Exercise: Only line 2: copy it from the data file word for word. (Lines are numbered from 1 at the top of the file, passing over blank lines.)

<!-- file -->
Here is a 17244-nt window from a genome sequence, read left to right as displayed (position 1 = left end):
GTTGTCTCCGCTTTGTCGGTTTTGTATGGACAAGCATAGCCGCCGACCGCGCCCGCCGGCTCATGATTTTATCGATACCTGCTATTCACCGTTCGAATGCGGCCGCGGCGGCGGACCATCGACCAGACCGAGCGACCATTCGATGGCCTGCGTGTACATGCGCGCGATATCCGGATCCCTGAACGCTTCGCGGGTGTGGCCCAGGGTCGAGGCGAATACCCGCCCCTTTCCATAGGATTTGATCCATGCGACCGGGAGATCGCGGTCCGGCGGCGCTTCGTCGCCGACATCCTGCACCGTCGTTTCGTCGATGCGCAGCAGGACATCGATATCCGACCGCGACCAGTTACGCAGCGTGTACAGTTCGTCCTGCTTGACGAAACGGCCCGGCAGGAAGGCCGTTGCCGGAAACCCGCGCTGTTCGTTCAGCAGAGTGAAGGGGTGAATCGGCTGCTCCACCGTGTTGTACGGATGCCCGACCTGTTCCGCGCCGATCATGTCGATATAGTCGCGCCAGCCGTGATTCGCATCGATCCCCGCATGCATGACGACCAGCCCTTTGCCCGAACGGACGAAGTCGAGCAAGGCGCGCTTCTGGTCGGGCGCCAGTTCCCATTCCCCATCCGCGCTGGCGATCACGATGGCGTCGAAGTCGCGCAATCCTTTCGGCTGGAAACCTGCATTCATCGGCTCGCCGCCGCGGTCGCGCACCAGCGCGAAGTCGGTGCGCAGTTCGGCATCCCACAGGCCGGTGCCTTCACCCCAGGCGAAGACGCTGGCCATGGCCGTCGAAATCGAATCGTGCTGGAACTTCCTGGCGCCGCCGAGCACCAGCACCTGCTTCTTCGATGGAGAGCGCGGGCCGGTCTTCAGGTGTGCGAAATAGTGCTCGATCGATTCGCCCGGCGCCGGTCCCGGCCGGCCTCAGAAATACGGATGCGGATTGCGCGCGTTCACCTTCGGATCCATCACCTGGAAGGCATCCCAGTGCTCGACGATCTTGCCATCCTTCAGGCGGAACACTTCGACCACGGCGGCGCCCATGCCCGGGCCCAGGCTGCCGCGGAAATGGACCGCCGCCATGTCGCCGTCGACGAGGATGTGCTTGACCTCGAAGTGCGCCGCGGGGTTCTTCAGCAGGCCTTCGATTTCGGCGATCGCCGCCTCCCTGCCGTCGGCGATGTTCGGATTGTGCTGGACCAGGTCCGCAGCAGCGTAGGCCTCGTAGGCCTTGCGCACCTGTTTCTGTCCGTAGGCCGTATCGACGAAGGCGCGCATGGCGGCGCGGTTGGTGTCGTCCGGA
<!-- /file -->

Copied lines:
GTTGTCTCCGCTTTGTCGGTTTTGTATGGACAAGCATAGCCGCCGACCGCGCCCGCCGGCTCATGATTTTATCGATACCTGCTATTCACCGTTCGAATGCGGCCGCGGCGGCGGACCATCGACCAGACCGAGCGACCATTCGATGGCCTGCGTGTACATGCGCGCGATATCCGGATCCCTGAACGCTTCGCGGGTGTGGCCCAGGGTCGAGGCGAATACCCGCCCCTTTCCATAGGATTTGATCCATGCGACCGGGAGATCGCGGTCCGGCGGCGCTTCGTCGCCGACATCCTGCACCGTCGTTTCGTCGATGCGCAGCAGGACATCGATATCCGACCGCGACCAGTTACGCAGCGTGTACAGTTCGTCCTGCTTGACGAAACGGCCCGGCAGGAAGGCCGTTGCCGGAAACCCGCGCTGTTCGTTCAGCAGAGTGAAGGGGTGAATCGGCTGCTCCACCGTGTTGTACGGATGCCCGACCTGTTCCGCGCCGATCATGTCGATATAGTCGCGCCAGCCGTGATTCGCATCGATCCCCGCATGCATGACGACCAGCCCTTTGCCCGAACGGACGAAGTCGAGCAAGGCGCGCTTCTGGTCGGGCGCCAGTTCCCATTCCCCATCCGCGCTGGCGATCACGATGGCGTCGAAGTCGCGCAATCCTTTCGGCTGGAAACCTGCATTCATCGGCTCGCCGCCGCGGTCGCGCACCAGCGCGAAGTCGGTGCGCAGTTCGGCATCCCACAGGCCGGTGCCTTCACCCCAGGCGAAGACGCTGGCCATGGCCGTCGAAATCGAATCGTGCTGGAACTTCCTGGCGCCGCCGAGCACCAGCACCTGCTTCTTCGATGGAGAGCGCGGGCCGGTCTTCAGGTGTGCGAAATAGTGCTCGATCGATTCGCCCGGCGCCGGTCCCGGCCGGCCTCAGAAATACGGATGCGGATTGCGCGCGTTCACCTTCGGATCCATCACCTGGAAGGCATCCCAGTGCTCGACGATCTTGCCATCCTTCAGGCGGAACACTTCGACCACGGCGGCGCCCATGCCCGGGCCCAGGCTGCCGCGGAAATGGACCGCCGCCATGTCGCCGTCGACGAGGATGTGCTTGACCTCGAAGTGCGCCGCGGGGTTCTTCAGCAGGCCTTCGATTTCGGCGATCGCCGCCTCCCTGCCGTCGGCGATGTTCGGATTGTGCTGGACCAGGTCCGCAGCAGCGTAGGCCTCGTAGGCCTTGCGCACCTGTTTCTGTCCGTAGGCCGTATCGACGAAGGCGCGCATGGCGGCGCGGTTGGTGTCGTCCGGA